Meet the New Graphics Instructor

Meet the New Graphics Instructor

Jim Blank, Reporter

Marco Marquez, the new graphics professor at De Anza College, cannot remember a time in his life when he didn’t want to become an artist.

In fact, Marquez began his education in the spring of 1994, when he took general education and art classes at De Anza.

A local San Jose resident, Marquez grew up in Brentwood, but studied graphic design at Santa Clara University.

He received his bachelor’s degree in graphic design in 1997.

After graduating, Marquez pursued a Masters of Fine Art and Computer Art at the New York School of Visual Art.

While in New York, Marquez worked at a club called Sounds of Brazil, making flyers and posters for musicians and bands.

Marquez worked there for about eight months, gaining a lot of experience in the industry.

The job helped him improve his graphic design skills.

Marquez said spending 10 years in agricultural, rural Brentwood also had impact on his admiration for the visual arts.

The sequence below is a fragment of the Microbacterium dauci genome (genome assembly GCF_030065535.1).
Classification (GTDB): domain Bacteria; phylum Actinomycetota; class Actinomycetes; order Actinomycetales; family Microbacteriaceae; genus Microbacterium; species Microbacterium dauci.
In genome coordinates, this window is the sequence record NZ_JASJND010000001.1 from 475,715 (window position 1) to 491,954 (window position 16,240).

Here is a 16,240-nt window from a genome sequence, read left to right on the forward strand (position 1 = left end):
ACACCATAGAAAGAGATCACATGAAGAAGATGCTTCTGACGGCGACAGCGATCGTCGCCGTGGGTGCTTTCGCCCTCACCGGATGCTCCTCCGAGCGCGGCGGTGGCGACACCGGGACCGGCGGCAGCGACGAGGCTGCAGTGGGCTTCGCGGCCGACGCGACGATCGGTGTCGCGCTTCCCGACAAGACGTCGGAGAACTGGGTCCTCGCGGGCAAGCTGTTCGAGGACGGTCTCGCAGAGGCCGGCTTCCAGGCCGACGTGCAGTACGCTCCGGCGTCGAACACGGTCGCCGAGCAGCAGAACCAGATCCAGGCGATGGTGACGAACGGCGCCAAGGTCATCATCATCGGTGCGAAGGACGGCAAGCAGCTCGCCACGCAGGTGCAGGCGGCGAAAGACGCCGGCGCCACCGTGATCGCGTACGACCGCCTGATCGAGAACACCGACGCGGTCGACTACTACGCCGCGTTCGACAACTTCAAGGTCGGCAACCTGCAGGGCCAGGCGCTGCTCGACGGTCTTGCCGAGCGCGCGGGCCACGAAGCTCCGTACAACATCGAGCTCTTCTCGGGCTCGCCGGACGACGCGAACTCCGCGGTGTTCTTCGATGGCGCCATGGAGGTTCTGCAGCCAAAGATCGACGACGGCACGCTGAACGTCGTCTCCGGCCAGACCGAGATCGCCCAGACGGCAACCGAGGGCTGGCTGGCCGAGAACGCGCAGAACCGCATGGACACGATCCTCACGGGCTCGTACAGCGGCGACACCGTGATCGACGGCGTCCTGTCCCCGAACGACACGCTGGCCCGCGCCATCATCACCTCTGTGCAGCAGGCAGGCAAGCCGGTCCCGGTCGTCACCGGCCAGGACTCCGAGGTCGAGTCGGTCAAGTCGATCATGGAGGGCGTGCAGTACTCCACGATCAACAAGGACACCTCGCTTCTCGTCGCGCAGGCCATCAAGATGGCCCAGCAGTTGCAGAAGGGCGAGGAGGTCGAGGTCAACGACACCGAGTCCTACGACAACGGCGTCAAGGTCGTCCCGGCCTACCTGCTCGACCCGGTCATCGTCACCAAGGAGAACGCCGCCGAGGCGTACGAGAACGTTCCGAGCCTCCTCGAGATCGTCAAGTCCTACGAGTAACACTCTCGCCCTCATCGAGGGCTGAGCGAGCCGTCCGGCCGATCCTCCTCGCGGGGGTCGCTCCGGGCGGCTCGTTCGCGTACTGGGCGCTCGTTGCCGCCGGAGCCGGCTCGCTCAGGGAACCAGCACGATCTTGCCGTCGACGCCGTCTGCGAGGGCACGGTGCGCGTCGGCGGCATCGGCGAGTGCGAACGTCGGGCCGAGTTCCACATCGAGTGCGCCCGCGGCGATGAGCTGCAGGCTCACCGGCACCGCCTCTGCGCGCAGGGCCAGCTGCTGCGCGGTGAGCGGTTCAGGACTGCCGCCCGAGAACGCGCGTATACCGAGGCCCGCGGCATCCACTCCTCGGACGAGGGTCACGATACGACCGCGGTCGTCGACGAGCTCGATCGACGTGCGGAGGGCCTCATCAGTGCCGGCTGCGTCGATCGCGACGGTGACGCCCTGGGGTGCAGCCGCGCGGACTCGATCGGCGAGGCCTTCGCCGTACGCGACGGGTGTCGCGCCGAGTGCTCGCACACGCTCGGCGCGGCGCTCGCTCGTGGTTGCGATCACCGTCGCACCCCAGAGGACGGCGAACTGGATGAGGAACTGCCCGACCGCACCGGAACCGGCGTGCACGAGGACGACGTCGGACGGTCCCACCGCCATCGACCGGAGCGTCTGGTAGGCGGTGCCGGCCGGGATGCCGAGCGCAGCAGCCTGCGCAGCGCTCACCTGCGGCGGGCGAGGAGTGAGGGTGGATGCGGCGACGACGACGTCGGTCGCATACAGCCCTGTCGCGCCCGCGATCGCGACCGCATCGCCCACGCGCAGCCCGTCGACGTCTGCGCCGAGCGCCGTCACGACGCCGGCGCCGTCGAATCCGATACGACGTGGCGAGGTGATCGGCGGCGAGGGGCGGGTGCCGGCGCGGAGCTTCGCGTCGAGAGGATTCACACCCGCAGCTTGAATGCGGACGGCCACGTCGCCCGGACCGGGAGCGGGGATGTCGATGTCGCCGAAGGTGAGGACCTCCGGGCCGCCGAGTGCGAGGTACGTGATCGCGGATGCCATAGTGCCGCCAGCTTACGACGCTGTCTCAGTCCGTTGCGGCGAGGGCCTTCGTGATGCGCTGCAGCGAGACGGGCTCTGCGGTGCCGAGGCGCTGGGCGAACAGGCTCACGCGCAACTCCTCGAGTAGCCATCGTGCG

Because the city at the time was undeveloped and lacked commercial distractions and stimuli, Marquez had a lot of time to focus on drawing.

This year marks Marquez’s 11th year being a professor.

He taught at Santa Clara University before coming to De Anza.

Marquez knew from an early age that he wanted to be in the creative realm.

Marquez said he said he wants to stay in academia for the time being, but he would consider going into the film industry because it is interesting as well.

He said that he would not seek out working for movies or other commercial projects, as opposed to academia, but he’d be interested if a project were to fall into his lap.

One main reason is because he still appreciates movie special effects to be done the old fashioned way.

He prefers to have them done with puppets and makeup, despite being a graphic design teacher.

Marquez said that teaching a subject that heavily relies on software can be a bit of a challenge since software is constantly updating.

He also needs to teach students how to rely on the software and the technology it runs on.

The software that Marquez primarily uses is Creative Cloud, which includes Photoshop, Illustrator, and After Effects.

“The software changes so you have to adapt, you have to be pretty flexible,” said Marquez. “The students coming in are better prepared.”

Marquez said he appreciates when students are more familiar with the software.

Sometimes, his students even surprise him with their knowledge.

“I have to be more on my toes,” Marquez said, “So that way, I’m not caught off guard!”